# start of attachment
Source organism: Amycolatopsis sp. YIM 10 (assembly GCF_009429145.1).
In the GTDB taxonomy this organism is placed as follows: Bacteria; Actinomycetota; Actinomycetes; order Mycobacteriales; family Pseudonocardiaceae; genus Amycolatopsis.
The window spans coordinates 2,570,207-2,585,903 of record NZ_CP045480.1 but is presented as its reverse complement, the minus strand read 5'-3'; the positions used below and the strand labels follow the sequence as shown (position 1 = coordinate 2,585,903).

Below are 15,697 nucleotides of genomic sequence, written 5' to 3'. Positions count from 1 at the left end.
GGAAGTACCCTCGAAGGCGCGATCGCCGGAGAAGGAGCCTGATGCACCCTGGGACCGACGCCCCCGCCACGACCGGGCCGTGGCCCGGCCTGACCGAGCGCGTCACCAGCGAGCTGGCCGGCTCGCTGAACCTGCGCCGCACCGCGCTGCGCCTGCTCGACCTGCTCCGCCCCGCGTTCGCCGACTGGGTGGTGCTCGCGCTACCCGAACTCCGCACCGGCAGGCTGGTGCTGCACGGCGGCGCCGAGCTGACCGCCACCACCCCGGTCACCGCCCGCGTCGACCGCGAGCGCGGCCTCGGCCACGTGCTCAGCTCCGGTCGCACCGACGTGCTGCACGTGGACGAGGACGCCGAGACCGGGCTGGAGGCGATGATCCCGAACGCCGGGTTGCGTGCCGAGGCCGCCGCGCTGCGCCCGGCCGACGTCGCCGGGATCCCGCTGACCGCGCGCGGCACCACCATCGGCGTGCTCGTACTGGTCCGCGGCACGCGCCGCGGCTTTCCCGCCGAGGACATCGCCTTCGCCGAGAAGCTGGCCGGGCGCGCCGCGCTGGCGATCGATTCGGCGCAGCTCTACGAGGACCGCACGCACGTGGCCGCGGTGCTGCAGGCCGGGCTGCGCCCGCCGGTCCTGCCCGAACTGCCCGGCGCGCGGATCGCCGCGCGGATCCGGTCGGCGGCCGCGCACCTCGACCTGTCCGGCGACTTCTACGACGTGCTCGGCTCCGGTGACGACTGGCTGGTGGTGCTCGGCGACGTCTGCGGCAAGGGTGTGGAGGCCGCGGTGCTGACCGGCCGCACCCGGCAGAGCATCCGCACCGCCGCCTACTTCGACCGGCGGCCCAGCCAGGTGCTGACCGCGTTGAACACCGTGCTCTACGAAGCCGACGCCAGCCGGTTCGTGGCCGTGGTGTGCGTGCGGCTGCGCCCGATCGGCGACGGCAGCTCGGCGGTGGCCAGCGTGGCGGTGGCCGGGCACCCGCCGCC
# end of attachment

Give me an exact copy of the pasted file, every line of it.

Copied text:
Source organism: Amycolatopsis sp. YIM 10 (assembly GCF_009429145.1).
In the GTDB taxonomy this organism is placed as follows: Bacteria; Actinomycetota; Actinomycetes; order Mycobacteriales; family Pseudonocardiaceae; genus Amycolatopsis.
The window spans coordinates 2,570,207-2,585,903 of record NZ_CP045480.1 but is presented as its reverse complement, the minus strand read 5'-3'; the positions used below and the strand labels follow the sequence as shown (position 1 = coordinate 2,585,903).

Below are 15,697 nucleotides of genomic sequence, written 5' to 3'. Positions count from 1 at the left end.
GGAAGTACCCTCGAAGGCGCGATCGCCGGAGAAGGAGCCTGATGCACCCTGGGACCGACGCCCCCGCCACGACCGGGCCGTGGCCCGGCCTGACCGAGCGCGTCACCAGCGAGCTGGCCGGCTCGCTGAACCTGCGCCGCACCGCGCTGCGCCTGCTCGACCTGCTCCGCCCCGCGTTCGCCGACTGGGTGGTGCTCGCGCTACCCGAACTCCGCACCGGCAGGCTGGTGCTGCACGGCGGCGCCGAGCTGACCGCCACCACCCCGGTCACCGCCCGCGTCGACCGCGAGCGCGGCCTCGGCCACGTGCTCAGCTCCGGTCGCACCGACGTGCTGCACGTGGACGAGGACGCCGAGACCGGGCTGGAGGCGATGATCCCGAACGCCGGGTTGCGTGCCGAGGCCGCCGCGCTGCGCCCGGCCGACGTCGCCGGGATCCCGCTGACCGCGCGCGGCACCACCATCGGCGTGCTCGTACTGGTCCGCGGCACGCGCCGCGGCTTTCCCGCCGAGGACATCGCCTTCGCCGAGAAGCTGGCCGGGCGCGCCGCGCTGGCGATCGATTCGGCGCAGCTCTACGAGGACCGCACGCACGTGGCCGCGGTGCTGCAGGCCGGGCTGCGCCCGCCGGTCCTGCCCGAACTGCCCGGCGCGCGGATCGCCGCGCGGATCCGGTCGGCGGCCGCGCACCTCGACCTGTCCGGCGACTTCTACGACGTGCTCGGCTCCGGTGACGACTGGCTGGTGGTGCTCGGCGACGTCTGCGGCAAGGGTGTGGAGGCCGCGGTGCTGACCGGCCGCACCCGGCAGAGCATCCGCACCGCCGCCTACTTCGACCGGCGGCCCAGCCAGGTGCTGACCGCGTTGAACACCGTGCTCTACGAAGCCGACGCCAGCCGGTTCGTGGCCGTGGTGTGCGTGCGGCTGCGCCCGATCGGCGACGGCAGCTCGGCGGTGGCCAGCGTGGCGGTGGCCGGGCACCCGCCGCC